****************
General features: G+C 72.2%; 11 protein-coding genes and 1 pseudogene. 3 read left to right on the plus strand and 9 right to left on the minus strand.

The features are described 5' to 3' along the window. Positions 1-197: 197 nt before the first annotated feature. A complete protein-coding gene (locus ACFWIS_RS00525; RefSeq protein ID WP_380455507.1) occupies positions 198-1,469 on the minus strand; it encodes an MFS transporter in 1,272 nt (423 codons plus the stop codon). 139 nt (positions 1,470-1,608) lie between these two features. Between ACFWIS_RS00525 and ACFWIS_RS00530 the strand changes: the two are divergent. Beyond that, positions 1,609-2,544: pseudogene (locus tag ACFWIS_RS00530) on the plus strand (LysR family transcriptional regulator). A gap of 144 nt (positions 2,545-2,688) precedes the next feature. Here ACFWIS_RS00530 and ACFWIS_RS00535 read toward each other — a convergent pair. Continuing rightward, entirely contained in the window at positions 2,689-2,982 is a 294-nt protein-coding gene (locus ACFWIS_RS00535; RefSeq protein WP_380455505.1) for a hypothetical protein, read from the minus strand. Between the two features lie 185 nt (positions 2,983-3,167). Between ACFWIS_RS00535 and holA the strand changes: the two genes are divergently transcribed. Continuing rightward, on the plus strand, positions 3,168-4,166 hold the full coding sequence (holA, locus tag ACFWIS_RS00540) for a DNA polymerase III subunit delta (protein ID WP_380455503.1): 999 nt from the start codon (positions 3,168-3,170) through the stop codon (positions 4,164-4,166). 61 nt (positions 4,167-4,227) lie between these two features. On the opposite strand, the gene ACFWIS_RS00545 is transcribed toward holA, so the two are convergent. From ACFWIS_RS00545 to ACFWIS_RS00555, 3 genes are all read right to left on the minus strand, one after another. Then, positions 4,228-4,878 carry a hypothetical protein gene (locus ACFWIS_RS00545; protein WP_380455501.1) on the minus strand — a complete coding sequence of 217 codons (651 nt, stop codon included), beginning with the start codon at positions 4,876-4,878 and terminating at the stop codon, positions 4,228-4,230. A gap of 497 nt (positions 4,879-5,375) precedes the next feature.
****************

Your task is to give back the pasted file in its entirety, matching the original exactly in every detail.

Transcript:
General features: G+C 72.2%; 11 protein-coding genes and 1 pseudogene. 3 read left to right on the plus strand and 9 right to left on the minus strand.

The features are described 5' to 3' along the window. Positions 1-197: 197 nt before the first annotated feature. A complete protein-coding gene (locus ACFWIS_RS00525; RefSeq protein ID WP_380455507.1) occupies positions 198-1,469 on the minus strand; it encodes an MFS transporter in 1,272 nt (423 codons plus the stop codon). 139 nt (positions 1,470-1,608) lie between these two features. Between ACFWIS_RS00525 and ACFWIS_RS00530 the strand changes: the two are divergent. Beyond that, positions 1,609-2,544: pseudogene (locus tag ACFWIS_RS00530) on the plus strand (LysR family transcriptional regulator). A gap of 144 nt (positions 2,545-2,688) precedes the next feature. Here ACFWIS_RS00530 and ACFWIS_RS00535 read toward each other — a convergent pair. Continuing rightward, entirely contained in the window at positions 2,689-2,982 is a 294-nt protein-coding gene (locus ACFWIS_RS00535; RefSeq protein WP_380455505.1) for a hypothetical protein, read from the minus strand. Between the two features lie 185 nt (positions 2,983-3,167). Between ACFWIS_RS00535 and holA the strand changes: the two genes are divergently transcribed. Continuing rightward, on the plus strand, positions 3,168-4,166 hold the full coding sequence (holA, locus tag ACFWIS_RS00540) for a DNA polymerase III subunit delta (protein ID WP_380455503.1): 999 nt from the start codon (positions 3,168-3,170) through the stop codon (positions 4,164-4,166). 61 nt (positions 4,167-4,227) lie between these two features. On the opposite strand, the gene ACFWIS_RS00545 is transcribed toward holA, so the two are convergent. From ACFWIS_RS00545 to ACFWIS_RS00555, 3 genes are all read right to left on the minus strand, one after another. Then, positions 4,228-4,878 carry a hypothetical protein gene (locus ACFWIS_RS00545; protein WP_380455501.1) on the minus strand — a complete coding sequence of 217 codons (651 nt, stop codon included), beginning with the start codon at positions 4,876-4,878 and terminating at the stop codon, positions 4,228-4,230. A gap of 497 nt (positions 4,879-5,375) precedes the next feature.